Wednesday, November 26, 2014

What is Trans*? What is Pagan?

 A memo that started out as a short message to the other members of Beyond the Binary became an unfolding exploration I'd like to share with you all.

This week has given me much food for thought in the realm of our studies and service in Beyond the Binary—from the PACO panel discussions on POC, gender and the intersections of identities, to the Rainbow Moon (a seedling CAYA group) Circle's brainswarm on Monday to spending all of yesterday in the company of P. Sufenas Virius Lupus (birther of the Tetrad++ group of gender-variant deities)! WOW.

What is becoming clear to me is that it is important to acknowledge that many gender identities (if not most, if not all) are inherent, and deserve to be recognized as primary and central to each individual's experience— rather than in their relation to the binary, cisgendered cultural "norm." In that context, using the word Trans* no longer feels correct as the term to use in my events listing, or in my description of whom I serve. Trans* is included, yet still not the central focus, nor the umbrella term that works for me. Many people who identify as Trans* also identify as binary, besides. There are ritual spaces for women or men. This is not where I serve.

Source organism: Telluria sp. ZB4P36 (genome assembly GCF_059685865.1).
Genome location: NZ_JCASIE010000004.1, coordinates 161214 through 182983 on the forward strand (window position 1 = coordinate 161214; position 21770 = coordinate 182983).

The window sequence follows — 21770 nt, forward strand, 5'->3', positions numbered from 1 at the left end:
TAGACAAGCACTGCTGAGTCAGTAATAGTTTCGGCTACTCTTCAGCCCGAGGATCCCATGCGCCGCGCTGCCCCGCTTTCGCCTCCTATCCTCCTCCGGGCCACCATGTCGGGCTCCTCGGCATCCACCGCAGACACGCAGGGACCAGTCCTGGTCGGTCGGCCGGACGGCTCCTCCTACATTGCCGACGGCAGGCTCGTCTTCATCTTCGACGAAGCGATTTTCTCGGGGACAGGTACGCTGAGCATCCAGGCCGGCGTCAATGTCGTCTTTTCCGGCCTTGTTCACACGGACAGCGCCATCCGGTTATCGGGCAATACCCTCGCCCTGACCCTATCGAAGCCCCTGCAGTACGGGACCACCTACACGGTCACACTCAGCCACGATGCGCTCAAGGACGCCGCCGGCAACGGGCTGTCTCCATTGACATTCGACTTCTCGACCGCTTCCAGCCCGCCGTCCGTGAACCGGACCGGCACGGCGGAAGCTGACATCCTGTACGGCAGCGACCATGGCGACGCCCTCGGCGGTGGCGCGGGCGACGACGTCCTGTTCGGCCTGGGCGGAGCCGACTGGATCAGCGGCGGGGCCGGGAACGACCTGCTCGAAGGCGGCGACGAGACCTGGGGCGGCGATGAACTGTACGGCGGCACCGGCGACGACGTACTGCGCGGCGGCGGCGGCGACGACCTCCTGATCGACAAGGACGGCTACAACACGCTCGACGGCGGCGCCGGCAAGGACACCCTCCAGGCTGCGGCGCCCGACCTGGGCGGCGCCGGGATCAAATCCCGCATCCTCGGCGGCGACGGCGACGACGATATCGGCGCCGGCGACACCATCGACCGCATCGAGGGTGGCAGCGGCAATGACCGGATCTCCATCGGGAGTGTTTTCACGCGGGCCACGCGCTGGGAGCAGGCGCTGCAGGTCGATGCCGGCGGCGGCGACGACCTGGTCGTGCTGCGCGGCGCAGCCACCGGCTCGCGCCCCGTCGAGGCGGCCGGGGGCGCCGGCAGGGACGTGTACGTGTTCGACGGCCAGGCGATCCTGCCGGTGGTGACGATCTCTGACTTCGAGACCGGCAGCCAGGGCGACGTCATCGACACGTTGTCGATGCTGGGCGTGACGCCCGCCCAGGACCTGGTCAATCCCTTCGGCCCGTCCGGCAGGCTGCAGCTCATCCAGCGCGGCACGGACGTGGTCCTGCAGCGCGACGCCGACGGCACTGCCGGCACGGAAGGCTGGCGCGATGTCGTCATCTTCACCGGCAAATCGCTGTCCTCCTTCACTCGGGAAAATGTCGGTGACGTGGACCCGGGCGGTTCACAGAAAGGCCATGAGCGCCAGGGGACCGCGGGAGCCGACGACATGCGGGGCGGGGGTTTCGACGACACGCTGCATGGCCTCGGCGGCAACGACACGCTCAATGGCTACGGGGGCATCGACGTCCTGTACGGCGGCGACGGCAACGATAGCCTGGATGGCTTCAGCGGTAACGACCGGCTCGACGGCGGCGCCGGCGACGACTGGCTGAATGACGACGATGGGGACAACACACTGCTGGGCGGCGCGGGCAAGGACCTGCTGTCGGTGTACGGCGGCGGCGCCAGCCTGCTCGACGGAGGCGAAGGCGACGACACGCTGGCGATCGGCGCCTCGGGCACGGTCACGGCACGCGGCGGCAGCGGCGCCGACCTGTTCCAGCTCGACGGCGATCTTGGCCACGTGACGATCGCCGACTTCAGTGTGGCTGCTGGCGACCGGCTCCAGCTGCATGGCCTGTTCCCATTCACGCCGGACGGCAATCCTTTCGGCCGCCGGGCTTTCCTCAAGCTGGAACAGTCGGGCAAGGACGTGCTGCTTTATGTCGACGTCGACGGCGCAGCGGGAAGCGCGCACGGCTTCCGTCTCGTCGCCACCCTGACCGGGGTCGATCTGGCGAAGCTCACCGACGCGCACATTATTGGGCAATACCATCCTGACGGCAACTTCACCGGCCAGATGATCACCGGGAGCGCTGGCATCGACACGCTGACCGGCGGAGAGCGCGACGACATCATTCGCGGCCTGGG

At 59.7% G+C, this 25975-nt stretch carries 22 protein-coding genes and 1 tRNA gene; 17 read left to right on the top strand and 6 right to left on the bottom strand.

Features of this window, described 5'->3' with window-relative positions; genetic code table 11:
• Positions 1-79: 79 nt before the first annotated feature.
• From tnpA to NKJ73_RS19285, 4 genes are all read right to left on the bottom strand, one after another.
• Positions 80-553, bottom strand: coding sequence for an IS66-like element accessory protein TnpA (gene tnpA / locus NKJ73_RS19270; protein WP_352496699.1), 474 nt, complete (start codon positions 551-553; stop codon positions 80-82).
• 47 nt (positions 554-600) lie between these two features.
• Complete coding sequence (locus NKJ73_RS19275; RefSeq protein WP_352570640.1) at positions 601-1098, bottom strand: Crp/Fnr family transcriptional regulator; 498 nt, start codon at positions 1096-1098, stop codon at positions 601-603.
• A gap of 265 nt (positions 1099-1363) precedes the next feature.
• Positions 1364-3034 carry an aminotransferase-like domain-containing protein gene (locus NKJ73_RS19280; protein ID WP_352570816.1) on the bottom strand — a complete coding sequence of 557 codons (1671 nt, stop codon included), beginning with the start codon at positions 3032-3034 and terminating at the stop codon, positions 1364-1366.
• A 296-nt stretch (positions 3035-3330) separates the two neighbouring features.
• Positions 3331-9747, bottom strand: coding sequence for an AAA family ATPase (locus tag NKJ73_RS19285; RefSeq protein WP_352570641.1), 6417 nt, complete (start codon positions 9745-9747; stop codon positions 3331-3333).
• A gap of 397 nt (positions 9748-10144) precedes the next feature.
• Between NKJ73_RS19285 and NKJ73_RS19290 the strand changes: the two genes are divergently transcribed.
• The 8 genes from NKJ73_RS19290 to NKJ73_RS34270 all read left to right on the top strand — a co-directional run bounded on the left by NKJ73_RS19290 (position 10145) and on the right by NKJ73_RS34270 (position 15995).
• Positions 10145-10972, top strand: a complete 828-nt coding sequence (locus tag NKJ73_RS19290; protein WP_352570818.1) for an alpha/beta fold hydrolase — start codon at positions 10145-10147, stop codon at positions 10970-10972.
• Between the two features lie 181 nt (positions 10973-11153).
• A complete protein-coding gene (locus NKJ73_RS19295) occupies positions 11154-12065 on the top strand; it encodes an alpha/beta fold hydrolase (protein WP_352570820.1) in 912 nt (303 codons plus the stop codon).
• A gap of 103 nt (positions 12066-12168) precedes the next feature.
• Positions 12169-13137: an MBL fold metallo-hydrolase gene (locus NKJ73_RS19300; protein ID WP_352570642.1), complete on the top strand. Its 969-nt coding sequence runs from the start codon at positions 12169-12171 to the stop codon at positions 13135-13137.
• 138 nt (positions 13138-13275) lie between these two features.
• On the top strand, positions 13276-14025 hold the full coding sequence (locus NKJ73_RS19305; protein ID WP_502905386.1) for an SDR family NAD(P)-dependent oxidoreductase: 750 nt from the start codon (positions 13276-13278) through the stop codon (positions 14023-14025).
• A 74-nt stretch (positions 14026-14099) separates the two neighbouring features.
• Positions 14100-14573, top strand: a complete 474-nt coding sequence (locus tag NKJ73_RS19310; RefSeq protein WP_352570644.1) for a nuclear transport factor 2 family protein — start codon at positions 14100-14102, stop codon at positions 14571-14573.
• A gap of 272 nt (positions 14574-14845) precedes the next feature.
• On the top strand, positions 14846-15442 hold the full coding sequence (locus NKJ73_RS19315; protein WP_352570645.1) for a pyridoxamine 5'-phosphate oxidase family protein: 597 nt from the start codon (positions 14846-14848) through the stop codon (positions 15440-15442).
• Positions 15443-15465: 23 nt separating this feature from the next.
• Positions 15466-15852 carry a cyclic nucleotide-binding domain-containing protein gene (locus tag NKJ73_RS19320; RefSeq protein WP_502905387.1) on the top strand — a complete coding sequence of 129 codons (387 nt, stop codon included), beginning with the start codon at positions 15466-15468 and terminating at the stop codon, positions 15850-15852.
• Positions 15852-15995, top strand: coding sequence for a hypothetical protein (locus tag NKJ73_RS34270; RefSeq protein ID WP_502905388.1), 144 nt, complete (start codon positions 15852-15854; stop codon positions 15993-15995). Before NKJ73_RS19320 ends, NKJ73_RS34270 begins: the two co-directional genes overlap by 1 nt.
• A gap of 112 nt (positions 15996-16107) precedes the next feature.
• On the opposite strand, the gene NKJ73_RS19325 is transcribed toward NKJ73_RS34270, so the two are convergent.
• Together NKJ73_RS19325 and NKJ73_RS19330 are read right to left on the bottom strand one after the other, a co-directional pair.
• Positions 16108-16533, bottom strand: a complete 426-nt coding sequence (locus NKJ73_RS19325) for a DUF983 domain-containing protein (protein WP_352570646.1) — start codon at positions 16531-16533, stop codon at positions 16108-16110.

I have been questioning the usefulness of my Trans*/Pagan events listing for a few months now, wondering if it is necessary to include every all-gender event that is Pagan, or focus only on events that address variant-gender inclusiveness, though many are binary-oriented. Are Buddhist sanghas, yoga classes, healing clinics and workshops that focus on or include the needs of Trans* people appropriate to list on a Pagan events announcement?

What is Pagan? What is Trans?* That could be (and will be) the title of the blog post this is clearly becoming. (Though I won't be opening the can of worms called "Pagan" at this time. It's about as useful as "Trans*" is to me these days.)

Frankly, I included all of those aforementioned options because I haven't found very many events that could be considered Trans* AND Pagan. If my service as a public Priest/ess is to minister to the needs of nature-based spiritual practitioners who do not identify with the gender binary, then WTF do I call it? C'mon, Hermes, give me the language!

The intersection of personal identities within an individual is difficult— perhaps impossible— to sort out into neat sections. The phrase that seemed to resonate with brilliant intensity this week was "Gender is a holographic experience. Identity is a holographic experience."

While I sort this all out, my events listing will go on hiatus. Is it transitioning to a new identity or simply recognizing what it was all along?